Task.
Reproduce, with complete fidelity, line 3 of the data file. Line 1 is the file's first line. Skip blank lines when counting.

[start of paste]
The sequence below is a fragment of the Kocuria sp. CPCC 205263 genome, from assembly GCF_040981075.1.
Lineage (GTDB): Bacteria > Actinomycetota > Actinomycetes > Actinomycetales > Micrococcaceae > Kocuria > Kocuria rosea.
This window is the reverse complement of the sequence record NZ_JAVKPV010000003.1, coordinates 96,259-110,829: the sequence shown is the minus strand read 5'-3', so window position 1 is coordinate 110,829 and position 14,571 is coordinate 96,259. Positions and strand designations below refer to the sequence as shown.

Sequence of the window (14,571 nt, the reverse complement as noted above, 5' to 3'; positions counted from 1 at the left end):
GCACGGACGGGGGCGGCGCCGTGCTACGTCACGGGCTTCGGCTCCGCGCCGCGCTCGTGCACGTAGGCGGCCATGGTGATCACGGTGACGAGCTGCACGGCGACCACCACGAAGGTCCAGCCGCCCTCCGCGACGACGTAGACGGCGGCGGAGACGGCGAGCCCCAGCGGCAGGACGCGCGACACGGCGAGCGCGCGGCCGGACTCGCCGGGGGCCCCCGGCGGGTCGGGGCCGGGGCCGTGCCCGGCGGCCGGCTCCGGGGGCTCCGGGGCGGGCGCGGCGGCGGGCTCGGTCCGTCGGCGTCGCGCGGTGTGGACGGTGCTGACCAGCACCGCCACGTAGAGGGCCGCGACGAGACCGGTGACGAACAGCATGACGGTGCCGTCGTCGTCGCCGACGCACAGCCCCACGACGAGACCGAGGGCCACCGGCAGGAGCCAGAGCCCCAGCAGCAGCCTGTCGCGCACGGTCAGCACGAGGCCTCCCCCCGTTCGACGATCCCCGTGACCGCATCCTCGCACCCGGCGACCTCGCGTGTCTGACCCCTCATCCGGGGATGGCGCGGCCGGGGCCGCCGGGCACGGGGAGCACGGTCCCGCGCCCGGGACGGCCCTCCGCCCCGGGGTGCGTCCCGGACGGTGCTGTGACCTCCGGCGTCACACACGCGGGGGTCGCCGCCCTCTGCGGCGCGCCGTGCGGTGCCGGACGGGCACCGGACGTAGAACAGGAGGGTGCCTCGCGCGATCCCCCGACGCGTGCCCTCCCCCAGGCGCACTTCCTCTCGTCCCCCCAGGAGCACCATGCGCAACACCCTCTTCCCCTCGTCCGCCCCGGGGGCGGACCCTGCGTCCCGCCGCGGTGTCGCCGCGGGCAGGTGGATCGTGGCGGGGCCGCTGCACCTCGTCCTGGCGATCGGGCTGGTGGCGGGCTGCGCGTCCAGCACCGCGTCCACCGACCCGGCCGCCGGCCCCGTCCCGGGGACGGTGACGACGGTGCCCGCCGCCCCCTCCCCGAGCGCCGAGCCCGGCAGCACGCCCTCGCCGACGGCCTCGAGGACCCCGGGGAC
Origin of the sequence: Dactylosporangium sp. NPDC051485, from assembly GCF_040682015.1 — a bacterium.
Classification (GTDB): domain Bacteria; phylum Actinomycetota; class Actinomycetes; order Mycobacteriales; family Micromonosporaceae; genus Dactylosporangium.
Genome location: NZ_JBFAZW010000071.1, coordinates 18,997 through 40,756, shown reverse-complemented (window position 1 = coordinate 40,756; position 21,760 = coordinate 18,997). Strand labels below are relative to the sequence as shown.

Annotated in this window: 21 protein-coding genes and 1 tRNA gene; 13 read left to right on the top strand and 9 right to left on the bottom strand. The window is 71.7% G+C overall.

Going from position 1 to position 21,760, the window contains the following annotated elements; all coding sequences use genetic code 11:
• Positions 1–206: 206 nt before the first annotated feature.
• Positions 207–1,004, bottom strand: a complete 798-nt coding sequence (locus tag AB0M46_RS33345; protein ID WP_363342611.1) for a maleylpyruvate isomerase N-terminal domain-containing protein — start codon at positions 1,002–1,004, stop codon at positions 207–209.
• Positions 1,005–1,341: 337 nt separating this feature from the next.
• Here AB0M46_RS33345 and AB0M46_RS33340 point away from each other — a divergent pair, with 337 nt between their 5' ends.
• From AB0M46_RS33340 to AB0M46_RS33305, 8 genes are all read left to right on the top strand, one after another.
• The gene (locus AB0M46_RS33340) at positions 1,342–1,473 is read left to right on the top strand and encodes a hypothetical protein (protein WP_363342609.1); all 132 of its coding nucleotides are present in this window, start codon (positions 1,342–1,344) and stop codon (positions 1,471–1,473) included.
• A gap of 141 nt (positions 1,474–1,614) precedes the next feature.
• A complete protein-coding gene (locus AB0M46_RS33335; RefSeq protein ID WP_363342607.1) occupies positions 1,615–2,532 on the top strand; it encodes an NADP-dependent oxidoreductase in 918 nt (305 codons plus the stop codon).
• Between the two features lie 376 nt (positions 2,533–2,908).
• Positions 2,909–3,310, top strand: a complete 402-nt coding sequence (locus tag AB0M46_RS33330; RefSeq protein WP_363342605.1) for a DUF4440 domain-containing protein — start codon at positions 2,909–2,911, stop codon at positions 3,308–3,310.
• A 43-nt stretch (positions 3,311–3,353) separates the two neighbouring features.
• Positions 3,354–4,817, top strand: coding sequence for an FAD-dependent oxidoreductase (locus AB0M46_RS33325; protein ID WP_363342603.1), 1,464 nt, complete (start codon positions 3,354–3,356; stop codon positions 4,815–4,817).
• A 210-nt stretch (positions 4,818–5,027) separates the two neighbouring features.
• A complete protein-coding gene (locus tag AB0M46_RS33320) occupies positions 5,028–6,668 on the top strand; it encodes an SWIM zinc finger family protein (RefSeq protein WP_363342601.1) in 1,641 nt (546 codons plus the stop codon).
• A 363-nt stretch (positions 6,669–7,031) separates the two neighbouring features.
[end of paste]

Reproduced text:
This window is the reverse complement of the sequence record NZ_JAVKPV010000003.1, coordinates 96,259-110,829: the sequence shown is the minus strand read 5'-3', so window position 1 is coordinate 110,829 and position 14,571 is coordinate 96,259. Positions and strand designations below refer to the sequence as shown.